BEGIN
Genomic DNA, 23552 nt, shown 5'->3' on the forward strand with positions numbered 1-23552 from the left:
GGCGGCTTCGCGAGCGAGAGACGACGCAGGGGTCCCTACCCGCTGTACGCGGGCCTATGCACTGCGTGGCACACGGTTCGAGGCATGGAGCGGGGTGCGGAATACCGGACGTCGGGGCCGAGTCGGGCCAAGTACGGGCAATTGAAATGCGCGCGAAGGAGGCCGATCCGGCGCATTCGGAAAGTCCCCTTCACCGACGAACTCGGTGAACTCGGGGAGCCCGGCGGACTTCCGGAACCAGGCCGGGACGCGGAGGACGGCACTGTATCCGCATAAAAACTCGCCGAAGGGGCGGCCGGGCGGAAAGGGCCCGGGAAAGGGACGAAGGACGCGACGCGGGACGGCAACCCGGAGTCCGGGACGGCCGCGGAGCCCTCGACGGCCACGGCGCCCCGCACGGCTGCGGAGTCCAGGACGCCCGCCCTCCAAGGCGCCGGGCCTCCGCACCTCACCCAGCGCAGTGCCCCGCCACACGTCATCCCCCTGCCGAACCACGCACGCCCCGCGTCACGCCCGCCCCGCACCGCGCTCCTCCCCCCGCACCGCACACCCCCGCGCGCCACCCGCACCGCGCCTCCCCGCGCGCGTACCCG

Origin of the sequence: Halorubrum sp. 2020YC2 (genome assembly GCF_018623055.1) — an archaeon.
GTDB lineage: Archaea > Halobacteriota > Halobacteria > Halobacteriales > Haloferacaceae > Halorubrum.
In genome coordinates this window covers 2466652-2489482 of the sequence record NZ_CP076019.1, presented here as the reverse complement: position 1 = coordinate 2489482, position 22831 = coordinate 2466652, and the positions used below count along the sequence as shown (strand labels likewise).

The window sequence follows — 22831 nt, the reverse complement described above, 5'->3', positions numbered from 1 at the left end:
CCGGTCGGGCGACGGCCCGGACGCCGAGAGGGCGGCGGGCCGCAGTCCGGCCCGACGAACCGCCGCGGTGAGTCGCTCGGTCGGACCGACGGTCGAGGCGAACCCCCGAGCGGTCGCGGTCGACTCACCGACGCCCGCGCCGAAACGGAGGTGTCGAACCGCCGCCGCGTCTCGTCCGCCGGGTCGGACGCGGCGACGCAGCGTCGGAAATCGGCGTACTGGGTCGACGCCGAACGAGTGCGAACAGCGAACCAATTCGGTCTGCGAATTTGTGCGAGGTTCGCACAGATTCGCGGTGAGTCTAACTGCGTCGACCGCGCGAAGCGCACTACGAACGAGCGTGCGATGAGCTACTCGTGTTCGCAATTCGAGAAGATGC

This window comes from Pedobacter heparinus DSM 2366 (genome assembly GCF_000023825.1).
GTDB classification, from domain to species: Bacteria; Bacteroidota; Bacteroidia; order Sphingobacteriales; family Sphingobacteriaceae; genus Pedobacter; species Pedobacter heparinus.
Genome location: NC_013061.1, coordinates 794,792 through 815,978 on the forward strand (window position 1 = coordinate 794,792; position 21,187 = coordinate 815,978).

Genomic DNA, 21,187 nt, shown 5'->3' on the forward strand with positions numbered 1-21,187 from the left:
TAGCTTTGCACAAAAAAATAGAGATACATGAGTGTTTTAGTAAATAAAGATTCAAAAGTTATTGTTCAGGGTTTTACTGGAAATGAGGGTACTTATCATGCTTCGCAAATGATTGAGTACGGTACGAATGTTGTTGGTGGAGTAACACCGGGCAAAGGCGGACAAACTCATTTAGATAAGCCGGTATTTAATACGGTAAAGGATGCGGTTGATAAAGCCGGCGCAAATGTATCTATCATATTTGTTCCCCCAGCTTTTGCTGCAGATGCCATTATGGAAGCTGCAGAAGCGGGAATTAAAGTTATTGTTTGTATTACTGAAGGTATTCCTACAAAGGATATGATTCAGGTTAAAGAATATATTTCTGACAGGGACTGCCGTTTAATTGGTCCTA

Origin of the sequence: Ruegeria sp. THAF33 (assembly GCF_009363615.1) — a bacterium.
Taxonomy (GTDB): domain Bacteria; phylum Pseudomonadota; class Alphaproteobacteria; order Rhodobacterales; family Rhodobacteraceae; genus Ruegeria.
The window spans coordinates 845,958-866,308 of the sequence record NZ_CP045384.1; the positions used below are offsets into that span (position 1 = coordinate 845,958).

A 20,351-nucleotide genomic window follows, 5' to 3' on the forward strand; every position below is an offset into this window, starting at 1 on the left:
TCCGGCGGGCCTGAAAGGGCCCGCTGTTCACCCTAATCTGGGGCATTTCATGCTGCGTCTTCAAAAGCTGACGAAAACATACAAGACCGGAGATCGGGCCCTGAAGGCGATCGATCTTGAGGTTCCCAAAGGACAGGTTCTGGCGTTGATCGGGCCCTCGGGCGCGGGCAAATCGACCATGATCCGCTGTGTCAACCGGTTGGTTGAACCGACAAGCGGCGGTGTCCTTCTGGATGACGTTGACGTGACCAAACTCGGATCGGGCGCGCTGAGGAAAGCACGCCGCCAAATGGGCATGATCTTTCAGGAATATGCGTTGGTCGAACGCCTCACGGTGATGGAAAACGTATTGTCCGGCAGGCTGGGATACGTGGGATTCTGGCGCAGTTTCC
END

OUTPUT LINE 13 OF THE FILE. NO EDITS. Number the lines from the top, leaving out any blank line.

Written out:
Origin of the sequence: Ruegeria sp. THAF33 (assembly GCF_009363615.1) — a bacterium.